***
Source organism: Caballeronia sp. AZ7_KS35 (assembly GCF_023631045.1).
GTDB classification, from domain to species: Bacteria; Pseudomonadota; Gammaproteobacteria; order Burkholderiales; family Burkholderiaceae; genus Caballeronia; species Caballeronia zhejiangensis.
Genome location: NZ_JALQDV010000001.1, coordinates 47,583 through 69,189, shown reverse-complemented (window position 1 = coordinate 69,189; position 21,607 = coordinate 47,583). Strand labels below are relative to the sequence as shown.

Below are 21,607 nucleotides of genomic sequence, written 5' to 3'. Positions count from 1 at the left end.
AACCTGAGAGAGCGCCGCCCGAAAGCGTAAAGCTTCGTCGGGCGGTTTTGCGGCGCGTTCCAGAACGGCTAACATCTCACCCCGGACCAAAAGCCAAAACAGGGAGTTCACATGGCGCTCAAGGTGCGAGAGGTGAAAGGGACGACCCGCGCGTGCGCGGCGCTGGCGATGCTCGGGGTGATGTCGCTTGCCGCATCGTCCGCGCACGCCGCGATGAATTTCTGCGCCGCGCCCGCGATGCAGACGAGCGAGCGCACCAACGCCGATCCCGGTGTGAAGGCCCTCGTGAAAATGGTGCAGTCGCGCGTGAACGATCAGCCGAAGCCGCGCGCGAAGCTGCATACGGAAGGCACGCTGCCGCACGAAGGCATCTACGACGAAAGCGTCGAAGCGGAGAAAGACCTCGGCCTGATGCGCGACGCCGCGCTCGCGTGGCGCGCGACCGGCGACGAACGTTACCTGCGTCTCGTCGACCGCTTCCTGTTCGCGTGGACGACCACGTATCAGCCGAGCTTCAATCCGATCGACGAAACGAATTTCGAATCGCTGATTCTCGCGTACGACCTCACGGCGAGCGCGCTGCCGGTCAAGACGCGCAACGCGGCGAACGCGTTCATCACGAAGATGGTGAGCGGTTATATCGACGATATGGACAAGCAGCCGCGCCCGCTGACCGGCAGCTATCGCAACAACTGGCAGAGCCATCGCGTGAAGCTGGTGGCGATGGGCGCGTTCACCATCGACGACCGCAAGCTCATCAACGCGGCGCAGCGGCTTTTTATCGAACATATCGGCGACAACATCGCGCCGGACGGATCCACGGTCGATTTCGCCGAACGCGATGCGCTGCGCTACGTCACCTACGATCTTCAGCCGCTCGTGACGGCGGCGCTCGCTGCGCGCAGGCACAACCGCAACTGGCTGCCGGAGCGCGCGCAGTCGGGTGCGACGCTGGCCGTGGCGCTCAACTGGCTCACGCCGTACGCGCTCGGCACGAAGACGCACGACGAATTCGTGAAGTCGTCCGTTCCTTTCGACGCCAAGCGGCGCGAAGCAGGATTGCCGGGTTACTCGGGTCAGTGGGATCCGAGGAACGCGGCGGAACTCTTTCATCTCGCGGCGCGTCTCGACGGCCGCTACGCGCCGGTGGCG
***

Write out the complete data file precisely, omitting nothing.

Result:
Source organism: Caballeronia sp. AZ7_KS35 (assembly GCF_023631045.1).
GTDB classification, from domain to species: Bacteria; Pseudomonadota; Gammaproteobacteria; order Burkholderiales; family Burkholderiaceae; genus Caballeronia; species Caballeronia zhejiangensis.
Genome location: NZ_JALQDV010000001.1, coordinates 47,583 through 69,189, shown reverse-complemented (window position 1 = coordinate 69,189; position 21,607 = coordinate 47,583). Strand labels below are relative to the sequence as shown.

Below are 21,607 nucleotides of genomic sequence, written 5' to 3'. Positions count from 1 at the left end.
AACCTGAGAGAGCGCCGCCCGAAAGCGTAAAGCTTCGTCGGGCGGTTTTGCGGCGCGTTCCAGAACGGCTAACATCTCACCCCGGACCAAAAGCCAAAACAGGGAGTTCACATGGCGCTCAAGGTGCGAGAGGTGAAAGGGACGACCCGCGCGTGCGCGGCGCTGGCGATGCTCGGGGTGATGTCGCTTGCCGCATCGTCCGCGCACGCCGCGATGAATTTCTGCGCCGCGCCCGCGATGCAGACGAGCGAGCGCACCAACGCCGATCCCGGTGTGAAGGCCCTCGTGAAAATGGTGCAGTCGCGCGTGAACGATCAGCCGAAGCCGCGCGCGAAGCTGCATACGGAAGGCACGCTGCCGCACGAAGGCATCTACGACGAAAGCGTCGAAGCGGAGAAAGACCTCGGCCTGATGCGCGACGCCGCGCTCGCGTGGCGCGCGACCGGCGACGAACGTTACCTGCGTCTCGTCGACCGCTTCCTGTTCGCGTGGACGACCACGTATCAGCCGAGCTTCAATCCGATCGACGAAACGAATTTCGAATCGCTGATTCTCGCGTACGACCTCACGGCGAGCGCGCTGCCGGTCAAGACGCGCAACGCGGCGAACGCGTTCATCACGAAGATGGTGAGCGGTTATATCGACGATATGGACAAGCAGCCGCGCCCGCTGACCGGCAGCTATCGCAACAACTGGCAGAGCCATCGCGTGAAGCTGGTGGCGATGGGCGCGTTCACCATCGACGACCGCAAGCTCATCAACGCGGCGCAGCGGCTTTTTATCGAACATATCGGCGACAACATCGCGCCGGACGGATCCACGGTCGATTTCGCCGAACGCGATGCGCTGCGCTACGTCACCTACGATCTTCAGCCGCTCGTGACGGCGGCGCTCGCTGCGCGCAGGCACAACCGCAACTGGCTGCCGGAGCGCGCGCAGTCGGGTGCGACGCTGGCCGTGGCGCTCAACTGGCTCACGCCGTACGCGCTCGGCACGAAGACGCACGACGAATTCGTGAAGTCGTCCGTTCCTTTCGACGCCAAGCGGCGCGAAGCAGGATTGCCGGGTTACTCGGGTCAGTGGGATCCGAGGAACGCGGCGGAACTCTTTCATCTCGCGGCGCGTCTCGACGGCCGCTACGCGCCGGTGGCG